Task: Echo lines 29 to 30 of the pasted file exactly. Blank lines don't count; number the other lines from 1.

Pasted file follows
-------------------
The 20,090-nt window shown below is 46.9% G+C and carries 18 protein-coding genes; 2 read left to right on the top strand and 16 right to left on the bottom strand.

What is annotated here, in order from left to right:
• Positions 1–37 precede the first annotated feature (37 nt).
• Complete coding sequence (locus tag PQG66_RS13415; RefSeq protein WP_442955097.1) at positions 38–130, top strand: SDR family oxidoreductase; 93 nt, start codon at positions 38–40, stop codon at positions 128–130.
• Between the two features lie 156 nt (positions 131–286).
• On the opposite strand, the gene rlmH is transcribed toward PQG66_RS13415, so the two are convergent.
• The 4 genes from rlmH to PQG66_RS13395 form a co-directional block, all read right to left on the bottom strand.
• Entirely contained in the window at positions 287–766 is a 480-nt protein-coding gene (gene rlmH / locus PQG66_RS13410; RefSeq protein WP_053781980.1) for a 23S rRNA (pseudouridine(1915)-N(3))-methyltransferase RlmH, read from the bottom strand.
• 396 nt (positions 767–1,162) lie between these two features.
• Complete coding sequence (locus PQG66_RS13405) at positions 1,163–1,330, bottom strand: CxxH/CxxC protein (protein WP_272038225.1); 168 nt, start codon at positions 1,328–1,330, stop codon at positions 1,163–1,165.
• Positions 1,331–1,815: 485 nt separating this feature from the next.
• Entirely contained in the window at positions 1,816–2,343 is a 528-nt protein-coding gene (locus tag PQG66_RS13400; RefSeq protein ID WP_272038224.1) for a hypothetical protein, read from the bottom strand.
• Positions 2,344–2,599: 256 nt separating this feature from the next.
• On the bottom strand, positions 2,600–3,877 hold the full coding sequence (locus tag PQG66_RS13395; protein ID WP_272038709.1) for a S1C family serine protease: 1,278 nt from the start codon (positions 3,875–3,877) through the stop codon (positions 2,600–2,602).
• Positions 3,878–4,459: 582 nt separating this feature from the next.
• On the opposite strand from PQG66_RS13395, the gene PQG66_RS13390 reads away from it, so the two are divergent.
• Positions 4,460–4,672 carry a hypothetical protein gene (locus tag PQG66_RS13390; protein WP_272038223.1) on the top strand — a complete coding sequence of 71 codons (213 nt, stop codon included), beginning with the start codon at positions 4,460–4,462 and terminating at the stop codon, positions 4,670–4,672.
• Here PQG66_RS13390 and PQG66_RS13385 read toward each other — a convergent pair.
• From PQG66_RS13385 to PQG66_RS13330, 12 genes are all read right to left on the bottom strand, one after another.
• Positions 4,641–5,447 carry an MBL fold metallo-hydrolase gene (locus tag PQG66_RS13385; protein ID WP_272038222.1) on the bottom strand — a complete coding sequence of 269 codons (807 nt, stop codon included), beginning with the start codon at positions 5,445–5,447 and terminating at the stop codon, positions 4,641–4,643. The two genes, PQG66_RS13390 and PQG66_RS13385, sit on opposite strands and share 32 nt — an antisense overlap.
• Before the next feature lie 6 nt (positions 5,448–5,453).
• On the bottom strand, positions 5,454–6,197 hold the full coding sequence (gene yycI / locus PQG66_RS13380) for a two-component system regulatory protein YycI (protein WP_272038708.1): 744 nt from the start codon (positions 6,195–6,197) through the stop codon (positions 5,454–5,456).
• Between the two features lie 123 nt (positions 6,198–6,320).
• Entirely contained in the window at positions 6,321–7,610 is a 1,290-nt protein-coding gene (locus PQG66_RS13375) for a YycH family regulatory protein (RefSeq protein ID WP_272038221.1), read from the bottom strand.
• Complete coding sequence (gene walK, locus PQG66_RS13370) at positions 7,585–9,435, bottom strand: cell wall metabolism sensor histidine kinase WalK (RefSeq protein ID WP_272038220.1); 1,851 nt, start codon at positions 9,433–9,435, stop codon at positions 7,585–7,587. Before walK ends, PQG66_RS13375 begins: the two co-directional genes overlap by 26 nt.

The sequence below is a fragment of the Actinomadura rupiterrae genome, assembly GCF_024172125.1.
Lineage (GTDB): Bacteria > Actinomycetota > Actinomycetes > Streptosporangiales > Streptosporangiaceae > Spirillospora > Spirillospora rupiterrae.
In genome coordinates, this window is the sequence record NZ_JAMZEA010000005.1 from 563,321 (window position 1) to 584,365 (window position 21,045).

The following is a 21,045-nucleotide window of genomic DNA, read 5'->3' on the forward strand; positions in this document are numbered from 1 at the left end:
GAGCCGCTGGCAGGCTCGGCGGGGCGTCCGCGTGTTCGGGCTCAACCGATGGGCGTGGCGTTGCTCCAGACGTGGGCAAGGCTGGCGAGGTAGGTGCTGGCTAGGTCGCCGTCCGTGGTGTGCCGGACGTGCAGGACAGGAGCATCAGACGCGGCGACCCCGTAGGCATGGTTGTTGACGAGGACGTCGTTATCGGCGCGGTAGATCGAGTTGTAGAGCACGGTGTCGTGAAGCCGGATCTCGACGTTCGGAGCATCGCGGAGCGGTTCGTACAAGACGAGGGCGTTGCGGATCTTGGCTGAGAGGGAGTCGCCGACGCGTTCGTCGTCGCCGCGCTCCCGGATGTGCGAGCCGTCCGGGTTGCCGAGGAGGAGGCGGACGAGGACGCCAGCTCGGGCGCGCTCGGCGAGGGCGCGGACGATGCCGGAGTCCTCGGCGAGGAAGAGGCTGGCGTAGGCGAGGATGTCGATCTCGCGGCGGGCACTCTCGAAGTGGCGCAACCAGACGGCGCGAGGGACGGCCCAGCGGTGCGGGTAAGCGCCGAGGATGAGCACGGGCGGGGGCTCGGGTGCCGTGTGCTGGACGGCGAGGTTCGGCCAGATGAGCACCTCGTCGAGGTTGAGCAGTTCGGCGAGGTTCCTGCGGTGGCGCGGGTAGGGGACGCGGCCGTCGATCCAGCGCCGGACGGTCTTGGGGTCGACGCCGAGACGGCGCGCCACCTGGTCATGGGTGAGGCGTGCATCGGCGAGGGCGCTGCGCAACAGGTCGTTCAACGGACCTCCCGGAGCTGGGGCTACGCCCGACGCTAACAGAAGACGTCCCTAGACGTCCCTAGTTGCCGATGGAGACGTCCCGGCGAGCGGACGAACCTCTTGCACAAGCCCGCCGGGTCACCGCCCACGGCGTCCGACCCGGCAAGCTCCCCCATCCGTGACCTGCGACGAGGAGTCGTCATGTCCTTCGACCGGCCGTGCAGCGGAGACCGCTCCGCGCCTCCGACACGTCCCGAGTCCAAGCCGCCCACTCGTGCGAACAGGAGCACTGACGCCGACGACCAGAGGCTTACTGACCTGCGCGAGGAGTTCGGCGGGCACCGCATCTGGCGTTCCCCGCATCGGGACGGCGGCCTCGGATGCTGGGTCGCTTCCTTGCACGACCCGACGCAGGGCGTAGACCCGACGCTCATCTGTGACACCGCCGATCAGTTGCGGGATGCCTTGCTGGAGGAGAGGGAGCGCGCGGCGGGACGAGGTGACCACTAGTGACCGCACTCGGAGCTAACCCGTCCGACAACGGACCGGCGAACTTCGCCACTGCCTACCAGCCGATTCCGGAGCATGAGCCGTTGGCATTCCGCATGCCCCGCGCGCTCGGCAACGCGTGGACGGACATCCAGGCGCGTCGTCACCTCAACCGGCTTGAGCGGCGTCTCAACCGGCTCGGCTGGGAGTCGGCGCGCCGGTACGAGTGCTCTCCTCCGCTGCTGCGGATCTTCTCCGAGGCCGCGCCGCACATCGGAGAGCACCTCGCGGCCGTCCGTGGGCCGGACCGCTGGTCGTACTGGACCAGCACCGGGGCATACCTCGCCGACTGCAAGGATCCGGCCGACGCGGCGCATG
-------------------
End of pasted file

The following is a 21,045-nucleotide window of genomic DNA, read 5'->3' on the forward strand; positions in this document are numbered from 1 at the left end:
GAGCCGCTGGCAGGCTCGGCGGGGCGTCCGCGTGTTCGGGCTCAACCGATGGGCGTGGCGTTGCTCCAGACGTGGGCAAGGCTGGCGAGGTAGGTGCTGGCTAGGTCGCCGTCCGTGGTGTGCCGGACGTGCAGGACAGGAGCATCAGACGCGGCGACCCCGTAGGCATGGTTGTTGACGAGGACGTCGTTATCGGCGCGGTAGATCGAGTTGTAGAGCACGGTGTCGTGAAGCCGGATCTCGACGTTCGGAGCATCGCGGAGCGGTTCGTACAAGACGAGGGCGTTGCGGATCTTGGCTGAGAGGGAGTCGCCGACGCGTTCGTCGTCGCCGCGCTCCCGGATGTGCGAGCCGTCCGGGTTGCCGAGGAGGAGGCGGACGAGGACGCCAGCTCGGGCGCGCTCGGCGAGGGCGCGGACGATGCCGGAGTCCTCGGCGAGGAAGAGGCTGGCGTAGGCGAGGATGTCGATCTCGCGGCGGGCACTCTCGAAGTGGCGCAACCAGACGGCGCGAGGGACGGCCCAGCGGTGCGGGTAAGCGCCGAGGATGAGCACGGGCGGGGGCTCGGGTGCCGTGTGCTGGACGGCGAGGTTCGGCCAGATGAGCACCTCGTCGAGGTTGAGCAGTTCGGCGAGGTTCCTGCGGTGGCGCGGGTAGGGGACGCGGCCGTCGATCCAGCGCCGGACGGTCTTGGGGTCGACGCCGAGACGGCGCGCCACCTGGTCATGGGTGAGGCGTGCATCGGCGAGGGCGCTGCGCAACAGGTCGTTCAACGGACCTCCCGGAGCTGGGGCTACGCCCGACGCTAACAGAAGACGTCCCTAGACGTCCCTAGTTGCCGATGGAGACGTCCCGGCGAGCGGACGAACCTCTTGCACAAGCCCGCCGGGTCACCGCCCACGGCGTCCGACCCGGCAAGCTCCCCCATCCGTGACCTGCGACGAGGAGTCGTCATGTCCTTCGACCGGCCGTGCAGCGGAGACCGCTCCGCGCCTCCGACACGTCCCGAGTCCAAGCCGCCCACTCGTGCGAACAGGAGCACTGACGCCGACGACCAGAGGCTTACTGACCTGCGCGAGGAGTTCGGCGGGCACCGCATCTGGCGTTCCCCGCATCGGGACGGCGGCCTCGGATGCTGGGTCGCTTCCTTGCACGACCCGACGCAGGGCGTAGACCCGACGCTCATCTGTGACACCGCCGATCAGTTGCGGGATGCCTTGCTGGAGGAGAGGGAGCGCGCGGCGGGACGAGGTGACCACTAGTGACCGCACTCGGAGCTAACCCGTCCGACAACGGACCGGCGAACTTCGCCACTGCCTACCAGCCGATTCCGGAGCATGAGCCGTTGGCATTCCGCATGCCCCGCGCGCTCGGCAACGCGTGGACGGACATCCAGGCGCGTCGTCACCTCAACCGGCTTGAGCGGCGTCTCAACCGGCTCGGCTGGGAGTCGGCGCGCCGGTACGAGTGCTCTCCTCCGCTGCTGCGGATCTTCTCCGAGGCCGCGCCGCACATCGGAGAGCACCTCGCGGCCGTCCGTGGGCCGGACCGCTGGTCGTACTGGACCAGCACCGGGGCATACCTCGCCGACTGCAAGGATCCGGCCGACGCGGCGCATG